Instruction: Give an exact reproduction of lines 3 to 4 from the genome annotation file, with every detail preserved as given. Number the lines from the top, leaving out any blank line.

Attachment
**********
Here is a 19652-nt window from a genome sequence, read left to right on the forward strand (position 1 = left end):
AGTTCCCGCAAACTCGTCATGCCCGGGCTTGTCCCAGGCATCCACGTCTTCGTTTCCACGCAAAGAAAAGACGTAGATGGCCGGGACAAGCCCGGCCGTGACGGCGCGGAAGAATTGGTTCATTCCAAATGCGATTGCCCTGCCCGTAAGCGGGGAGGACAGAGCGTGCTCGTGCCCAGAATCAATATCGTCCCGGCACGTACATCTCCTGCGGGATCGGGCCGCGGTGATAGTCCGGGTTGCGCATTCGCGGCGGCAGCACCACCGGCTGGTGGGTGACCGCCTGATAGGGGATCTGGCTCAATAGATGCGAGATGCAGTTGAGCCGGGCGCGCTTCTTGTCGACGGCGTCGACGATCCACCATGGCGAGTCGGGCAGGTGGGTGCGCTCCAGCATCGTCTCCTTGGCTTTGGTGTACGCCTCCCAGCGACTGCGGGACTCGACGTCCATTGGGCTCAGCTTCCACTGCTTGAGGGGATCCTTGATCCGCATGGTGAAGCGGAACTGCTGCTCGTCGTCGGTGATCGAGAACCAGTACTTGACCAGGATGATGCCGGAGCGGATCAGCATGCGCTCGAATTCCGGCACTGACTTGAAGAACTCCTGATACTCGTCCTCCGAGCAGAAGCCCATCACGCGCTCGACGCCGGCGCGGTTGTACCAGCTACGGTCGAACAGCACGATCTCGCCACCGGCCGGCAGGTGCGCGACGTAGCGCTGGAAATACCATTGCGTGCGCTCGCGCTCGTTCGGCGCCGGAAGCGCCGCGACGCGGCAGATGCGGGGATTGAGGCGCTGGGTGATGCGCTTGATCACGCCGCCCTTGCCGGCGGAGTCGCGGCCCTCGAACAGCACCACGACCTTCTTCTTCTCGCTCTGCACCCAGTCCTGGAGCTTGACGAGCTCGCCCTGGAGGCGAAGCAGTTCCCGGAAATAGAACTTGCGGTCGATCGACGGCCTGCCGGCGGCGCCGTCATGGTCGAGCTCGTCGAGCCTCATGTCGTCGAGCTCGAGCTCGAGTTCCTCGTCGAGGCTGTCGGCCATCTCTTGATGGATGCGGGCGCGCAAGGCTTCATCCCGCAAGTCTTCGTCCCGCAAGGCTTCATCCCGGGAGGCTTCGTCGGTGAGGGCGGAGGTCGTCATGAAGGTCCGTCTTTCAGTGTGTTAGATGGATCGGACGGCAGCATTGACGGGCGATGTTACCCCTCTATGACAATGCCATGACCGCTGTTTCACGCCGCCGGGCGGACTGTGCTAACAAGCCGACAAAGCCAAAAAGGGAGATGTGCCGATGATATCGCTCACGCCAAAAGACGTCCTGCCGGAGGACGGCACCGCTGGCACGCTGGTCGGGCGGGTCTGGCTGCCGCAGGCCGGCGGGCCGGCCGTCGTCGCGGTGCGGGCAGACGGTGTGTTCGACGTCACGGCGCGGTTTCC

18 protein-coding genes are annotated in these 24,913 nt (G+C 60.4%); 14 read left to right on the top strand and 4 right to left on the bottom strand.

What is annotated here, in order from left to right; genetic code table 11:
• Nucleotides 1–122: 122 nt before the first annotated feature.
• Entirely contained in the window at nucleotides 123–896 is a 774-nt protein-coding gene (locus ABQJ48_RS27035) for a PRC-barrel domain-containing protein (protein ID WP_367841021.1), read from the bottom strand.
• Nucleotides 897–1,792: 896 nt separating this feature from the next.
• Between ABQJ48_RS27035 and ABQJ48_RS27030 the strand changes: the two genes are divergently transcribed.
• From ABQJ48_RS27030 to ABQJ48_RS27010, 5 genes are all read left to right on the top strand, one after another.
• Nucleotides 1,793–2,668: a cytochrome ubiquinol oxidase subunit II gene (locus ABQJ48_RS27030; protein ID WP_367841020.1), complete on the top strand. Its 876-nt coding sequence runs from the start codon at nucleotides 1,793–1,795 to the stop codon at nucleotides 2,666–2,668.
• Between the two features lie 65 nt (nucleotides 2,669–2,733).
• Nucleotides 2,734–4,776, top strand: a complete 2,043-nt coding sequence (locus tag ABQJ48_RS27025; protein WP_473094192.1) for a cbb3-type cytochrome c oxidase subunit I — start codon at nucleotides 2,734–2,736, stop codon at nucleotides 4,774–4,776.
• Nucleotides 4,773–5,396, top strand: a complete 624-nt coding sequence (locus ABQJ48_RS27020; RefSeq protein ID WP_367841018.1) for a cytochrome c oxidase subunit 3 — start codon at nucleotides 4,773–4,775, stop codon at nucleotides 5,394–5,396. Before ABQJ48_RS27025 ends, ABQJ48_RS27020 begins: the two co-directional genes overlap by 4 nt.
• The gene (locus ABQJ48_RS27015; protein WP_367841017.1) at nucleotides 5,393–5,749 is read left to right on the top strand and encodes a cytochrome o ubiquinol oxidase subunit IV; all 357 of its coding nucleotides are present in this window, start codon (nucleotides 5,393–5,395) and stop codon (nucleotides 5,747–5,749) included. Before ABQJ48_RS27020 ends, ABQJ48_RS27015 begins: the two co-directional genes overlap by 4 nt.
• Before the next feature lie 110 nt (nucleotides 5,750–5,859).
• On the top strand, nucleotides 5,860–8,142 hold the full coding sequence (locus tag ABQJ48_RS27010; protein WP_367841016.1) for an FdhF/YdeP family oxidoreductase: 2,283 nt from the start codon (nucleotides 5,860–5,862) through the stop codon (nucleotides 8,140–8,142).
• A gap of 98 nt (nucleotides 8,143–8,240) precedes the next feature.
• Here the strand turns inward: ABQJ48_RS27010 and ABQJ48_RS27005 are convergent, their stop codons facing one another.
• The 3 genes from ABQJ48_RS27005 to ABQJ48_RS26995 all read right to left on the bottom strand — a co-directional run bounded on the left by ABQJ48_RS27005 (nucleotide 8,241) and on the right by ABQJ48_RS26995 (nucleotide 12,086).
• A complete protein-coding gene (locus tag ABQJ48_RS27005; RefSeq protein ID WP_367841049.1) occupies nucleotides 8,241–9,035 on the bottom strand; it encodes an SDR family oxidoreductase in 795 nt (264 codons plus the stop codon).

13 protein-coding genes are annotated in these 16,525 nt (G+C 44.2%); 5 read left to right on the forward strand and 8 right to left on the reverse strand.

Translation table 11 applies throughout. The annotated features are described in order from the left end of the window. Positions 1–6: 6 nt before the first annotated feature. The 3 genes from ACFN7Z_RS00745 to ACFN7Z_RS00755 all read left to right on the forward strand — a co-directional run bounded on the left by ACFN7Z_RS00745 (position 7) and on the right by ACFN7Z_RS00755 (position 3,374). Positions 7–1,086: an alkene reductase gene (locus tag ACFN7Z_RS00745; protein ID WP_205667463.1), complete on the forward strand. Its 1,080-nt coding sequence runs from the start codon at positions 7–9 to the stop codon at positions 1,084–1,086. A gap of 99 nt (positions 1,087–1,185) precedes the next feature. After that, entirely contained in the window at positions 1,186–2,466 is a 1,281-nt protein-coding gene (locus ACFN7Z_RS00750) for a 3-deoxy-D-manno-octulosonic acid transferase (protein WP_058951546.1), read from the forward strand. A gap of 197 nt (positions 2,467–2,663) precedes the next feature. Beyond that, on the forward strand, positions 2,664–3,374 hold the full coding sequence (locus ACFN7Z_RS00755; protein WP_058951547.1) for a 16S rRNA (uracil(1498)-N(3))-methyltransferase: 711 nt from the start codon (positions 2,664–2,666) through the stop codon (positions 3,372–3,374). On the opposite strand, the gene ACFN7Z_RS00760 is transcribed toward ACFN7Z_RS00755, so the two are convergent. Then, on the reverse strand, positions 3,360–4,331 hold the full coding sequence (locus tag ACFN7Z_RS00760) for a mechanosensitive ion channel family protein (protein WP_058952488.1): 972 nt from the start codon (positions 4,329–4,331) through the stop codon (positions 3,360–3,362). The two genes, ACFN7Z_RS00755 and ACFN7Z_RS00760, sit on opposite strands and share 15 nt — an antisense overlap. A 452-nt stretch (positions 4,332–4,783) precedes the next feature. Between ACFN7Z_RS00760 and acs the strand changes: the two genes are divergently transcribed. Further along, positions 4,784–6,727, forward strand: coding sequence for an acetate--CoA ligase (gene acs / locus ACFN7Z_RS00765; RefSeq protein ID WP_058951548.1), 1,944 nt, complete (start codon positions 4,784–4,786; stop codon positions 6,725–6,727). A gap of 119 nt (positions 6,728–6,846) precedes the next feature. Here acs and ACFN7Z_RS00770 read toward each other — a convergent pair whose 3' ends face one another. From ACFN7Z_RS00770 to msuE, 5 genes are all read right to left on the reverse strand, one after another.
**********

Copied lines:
18 protein-coding genes are annotated in these 24,913 nt (G+C 60.4%); 14 read left to right on the top strand and 4 right to left on the bottom strand.

What is annotated here, in order from left to right; genetic code table 11: